Liam Whitney: Perspectives From a Lively, Lucid Teen

Liam Whitney: Perspectives From a Lively, Lucid Teen

Liam Whitney, 14, is a freshman at Pioneer High School  in Ann Arbor MI. Like many students his age, he likes watching anime, singing, and drawing. But under all that, there is something special, something different about Whitney: He is transgender.

A transgender person is someone whose sense of personal identity and gender does not correspond with their birth sex. In the U.S. there are over 1.4 million transgender Americans.

About three years ago, a friend of Whitney’s came out as male to female  — MTF —  transgender. It was then that Whitney started to learn about what it meant to be transgender.

“I already knew a bit about the term, but I never really looked into it that much,” Whitney said. “I later decided to do some research. It felt like a big relief; the definition was truly how I really felt about my gender.’’

Within the next twelve months, Whitney started to come out as female to male [FTM] transgender.

Even though it took Whitney awhile to realize his true identity, for others it takes longer. In 2016, Whitney and his friends  — who were attending Slauson Middle School at the time formed their school’s first Gay Straight Alliance [GSA].

“Slauson didn’t really have a lot of LGBTQ support,” Whitney said. “We then decided to start a club for all of the LGBT kids and allies at Slauson. It was a safe space, where students could talk about their feelings and their experiences without being judged.” To this day the GSA is still up and running at Slauson.

Every day there are struggles transgender people face.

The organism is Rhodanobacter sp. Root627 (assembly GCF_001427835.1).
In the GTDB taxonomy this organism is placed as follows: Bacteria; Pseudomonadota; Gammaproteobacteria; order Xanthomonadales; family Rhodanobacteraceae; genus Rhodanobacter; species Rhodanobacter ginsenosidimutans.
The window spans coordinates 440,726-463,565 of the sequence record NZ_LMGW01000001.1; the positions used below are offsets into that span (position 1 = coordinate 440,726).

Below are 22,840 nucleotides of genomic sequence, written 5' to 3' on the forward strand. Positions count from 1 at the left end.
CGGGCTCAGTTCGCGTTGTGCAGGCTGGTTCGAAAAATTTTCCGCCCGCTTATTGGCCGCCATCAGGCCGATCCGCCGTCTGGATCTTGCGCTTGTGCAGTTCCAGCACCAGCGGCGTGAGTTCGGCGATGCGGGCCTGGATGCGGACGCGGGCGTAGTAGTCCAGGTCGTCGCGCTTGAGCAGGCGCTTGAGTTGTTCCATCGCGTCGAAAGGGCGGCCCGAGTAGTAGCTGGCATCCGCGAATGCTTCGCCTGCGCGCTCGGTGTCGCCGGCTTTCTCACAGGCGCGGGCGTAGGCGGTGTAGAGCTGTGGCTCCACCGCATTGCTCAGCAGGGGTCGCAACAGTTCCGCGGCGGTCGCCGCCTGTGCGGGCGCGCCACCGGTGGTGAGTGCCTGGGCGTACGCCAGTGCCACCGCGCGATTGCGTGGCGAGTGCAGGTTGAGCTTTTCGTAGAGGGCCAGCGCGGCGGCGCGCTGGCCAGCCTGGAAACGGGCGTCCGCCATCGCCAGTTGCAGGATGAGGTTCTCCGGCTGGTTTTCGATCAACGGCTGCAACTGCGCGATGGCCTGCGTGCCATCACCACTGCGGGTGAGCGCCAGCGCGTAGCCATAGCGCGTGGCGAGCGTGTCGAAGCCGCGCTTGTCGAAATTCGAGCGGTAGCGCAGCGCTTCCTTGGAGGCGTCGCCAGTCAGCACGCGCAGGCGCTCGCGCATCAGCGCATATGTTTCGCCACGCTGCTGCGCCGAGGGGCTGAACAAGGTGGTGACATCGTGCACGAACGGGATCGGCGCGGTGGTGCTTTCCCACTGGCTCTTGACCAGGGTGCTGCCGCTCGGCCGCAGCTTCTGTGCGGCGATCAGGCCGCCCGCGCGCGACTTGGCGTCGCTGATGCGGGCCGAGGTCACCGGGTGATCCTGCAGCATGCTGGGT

“One of the main problems is bathrooms,” Whitney said.  

Starting in mid-2016, schools around the country started allowing transgender students to use any bathroom of their choice, regarding the sex they’re originally assigned to.

The Michigan State Board of Education and Ann Arbor Public Schools District approved the transgender and gender non-conforming students policy. It was intended to state a non-discrimination action for students attending public school, on June 28, 2017.

“At Pioneer, I usually prefer to use the gender-neutral bathrooms that are there, but they’re usually locked and hard to access,” Whitney continued.  “Another problem that I have experienced is transphobia.”

Transphobia is the intense dislike of or fear against transsexual or transgender people.

“At Slauson, I had multiple experiences with transphobia, but it only made me stronger, and I became a lot more tolerant of ignorant people,” Whitney said.

“I have come to realize that people are scared of difference,” Whitney said. “That is why when they see something different or new, they usually deny its existence or degrade it. Along with many hardships of being transgender, a lot of great things have happened too. I have met many new people, and I am also a lot more open to new things and changes.”